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Domestic Relations – Equitable Distribution – Disability Benefits – NFL Injury

Domestic Relations – Equitable Distribution – Disability Benefits – NFL Injury

Wright v. Wright (Lawyers Weekly No. 12-07-0831, 13 pp.) (Rick Elmore, J.) Appealed from Cabarrus County District Court. (William G. Hamby Jr., J.) N.C. App. Full-text opinion.

Holding: Defendant received line-of-duty disability benefits as part of his retirement plan because “during his playing days, he … incurred a ‘substantial disablement arising out of NFL football activities.’” The trial court reasoned that these benefits are paid to individuals whose injuries render them unable to continue to play football, but who may continue to work in other professions. The trial court focused on the nature of defendant’s former profession but did not made sufficient findings of fact showing an application of the analytic approach adopted by our Supreme Court. On remand, the trial court should focus on the nature of the wages being replaced by the line-of-duty disability benefits.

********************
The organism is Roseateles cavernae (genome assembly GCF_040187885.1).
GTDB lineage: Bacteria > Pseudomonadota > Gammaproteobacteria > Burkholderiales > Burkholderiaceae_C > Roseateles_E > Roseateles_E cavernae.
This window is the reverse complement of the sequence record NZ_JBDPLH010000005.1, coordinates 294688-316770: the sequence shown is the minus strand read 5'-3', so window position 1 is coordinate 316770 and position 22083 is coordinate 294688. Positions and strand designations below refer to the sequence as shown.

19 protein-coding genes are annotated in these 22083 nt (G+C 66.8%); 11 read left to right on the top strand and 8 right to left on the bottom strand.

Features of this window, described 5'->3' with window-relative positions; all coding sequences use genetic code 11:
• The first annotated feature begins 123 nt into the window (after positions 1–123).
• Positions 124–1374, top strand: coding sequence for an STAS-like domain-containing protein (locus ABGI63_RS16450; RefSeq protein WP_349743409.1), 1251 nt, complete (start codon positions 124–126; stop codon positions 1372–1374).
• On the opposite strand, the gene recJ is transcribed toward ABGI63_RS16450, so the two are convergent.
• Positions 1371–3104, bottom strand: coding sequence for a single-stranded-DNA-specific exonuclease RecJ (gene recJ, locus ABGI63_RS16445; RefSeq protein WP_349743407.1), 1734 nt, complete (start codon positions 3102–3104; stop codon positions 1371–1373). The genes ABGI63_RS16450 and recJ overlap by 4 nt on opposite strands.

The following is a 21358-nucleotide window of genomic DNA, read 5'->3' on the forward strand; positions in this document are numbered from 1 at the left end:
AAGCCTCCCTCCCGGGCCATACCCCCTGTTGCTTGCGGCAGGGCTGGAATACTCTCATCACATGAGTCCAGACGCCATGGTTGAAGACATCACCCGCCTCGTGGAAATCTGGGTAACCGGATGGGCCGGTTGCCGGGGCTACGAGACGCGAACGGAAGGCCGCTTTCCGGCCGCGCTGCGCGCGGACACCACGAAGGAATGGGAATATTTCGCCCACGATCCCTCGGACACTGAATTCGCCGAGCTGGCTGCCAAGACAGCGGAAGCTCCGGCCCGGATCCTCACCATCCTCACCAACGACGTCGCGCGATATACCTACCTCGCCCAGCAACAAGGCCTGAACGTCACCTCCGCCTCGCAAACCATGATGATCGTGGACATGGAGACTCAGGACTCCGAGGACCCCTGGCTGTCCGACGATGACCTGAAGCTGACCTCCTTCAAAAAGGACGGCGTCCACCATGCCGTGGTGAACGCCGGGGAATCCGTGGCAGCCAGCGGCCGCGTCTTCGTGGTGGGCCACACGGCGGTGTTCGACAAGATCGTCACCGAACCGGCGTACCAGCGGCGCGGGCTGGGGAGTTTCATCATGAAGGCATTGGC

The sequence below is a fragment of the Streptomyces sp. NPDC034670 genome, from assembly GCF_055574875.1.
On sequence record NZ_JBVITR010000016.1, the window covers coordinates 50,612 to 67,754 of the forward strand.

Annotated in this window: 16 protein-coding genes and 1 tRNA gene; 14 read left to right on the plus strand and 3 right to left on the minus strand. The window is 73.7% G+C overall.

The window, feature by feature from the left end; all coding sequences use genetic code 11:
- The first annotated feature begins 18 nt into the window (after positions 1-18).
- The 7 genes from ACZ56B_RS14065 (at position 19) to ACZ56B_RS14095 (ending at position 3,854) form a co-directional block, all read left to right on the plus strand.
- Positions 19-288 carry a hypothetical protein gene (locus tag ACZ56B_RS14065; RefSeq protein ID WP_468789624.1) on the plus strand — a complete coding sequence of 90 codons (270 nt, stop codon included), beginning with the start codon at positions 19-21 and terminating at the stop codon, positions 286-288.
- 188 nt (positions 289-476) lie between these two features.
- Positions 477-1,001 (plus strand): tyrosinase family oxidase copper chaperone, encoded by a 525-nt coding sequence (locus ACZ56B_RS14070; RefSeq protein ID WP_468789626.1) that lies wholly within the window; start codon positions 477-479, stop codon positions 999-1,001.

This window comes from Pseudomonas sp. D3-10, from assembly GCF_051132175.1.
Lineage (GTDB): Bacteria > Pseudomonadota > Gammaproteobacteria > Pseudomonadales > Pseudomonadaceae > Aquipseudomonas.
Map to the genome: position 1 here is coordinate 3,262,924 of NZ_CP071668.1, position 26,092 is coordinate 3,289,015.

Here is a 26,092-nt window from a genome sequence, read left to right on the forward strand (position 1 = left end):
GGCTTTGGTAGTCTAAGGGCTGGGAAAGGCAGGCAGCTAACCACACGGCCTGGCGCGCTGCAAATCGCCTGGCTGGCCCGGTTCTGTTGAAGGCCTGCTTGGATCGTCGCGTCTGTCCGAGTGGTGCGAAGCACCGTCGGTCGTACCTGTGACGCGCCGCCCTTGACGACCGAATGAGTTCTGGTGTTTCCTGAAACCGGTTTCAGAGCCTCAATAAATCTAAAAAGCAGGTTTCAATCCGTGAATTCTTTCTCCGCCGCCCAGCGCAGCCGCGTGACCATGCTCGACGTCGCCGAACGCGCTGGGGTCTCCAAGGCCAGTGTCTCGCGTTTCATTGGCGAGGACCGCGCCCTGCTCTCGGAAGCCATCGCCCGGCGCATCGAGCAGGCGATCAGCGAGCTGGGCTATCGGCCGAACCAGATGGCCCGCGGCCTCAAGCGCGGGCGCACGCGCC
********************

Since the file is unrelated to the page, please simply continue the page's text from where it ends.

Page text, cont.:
We reverse the trial court’s equitable distribution order awarding 37.5 percent of defendant’s line-of-duty and total permanent disability benefits to plaintiff. Otherwise, we affirm. Remanded.

Where the total permanent disability benefits were paid to defendant to compensate him for an actual physical disability which rendered him wholly unable to secure any type of employment, these benefits should have been classified as defendant’s separate property. The record lacks any evidence showing that defendant’s marital labor contributed to his acquisition of these benefits, or that defendant contributed money to acquire these benefits. As such, we are unable to conclude that the trial court made a reasoned decision in finding these benefits to be partial marital property. Accordingly, we reverse the trial court’s award of 37.5 percent of these benefits to plaintiff, and we remand  the issue for further proceedings.

Even though the trial court rendered its equitable distribution judgment 21 months after the evidentiary hearing, defendant has not shown prejudice arising from the delay.


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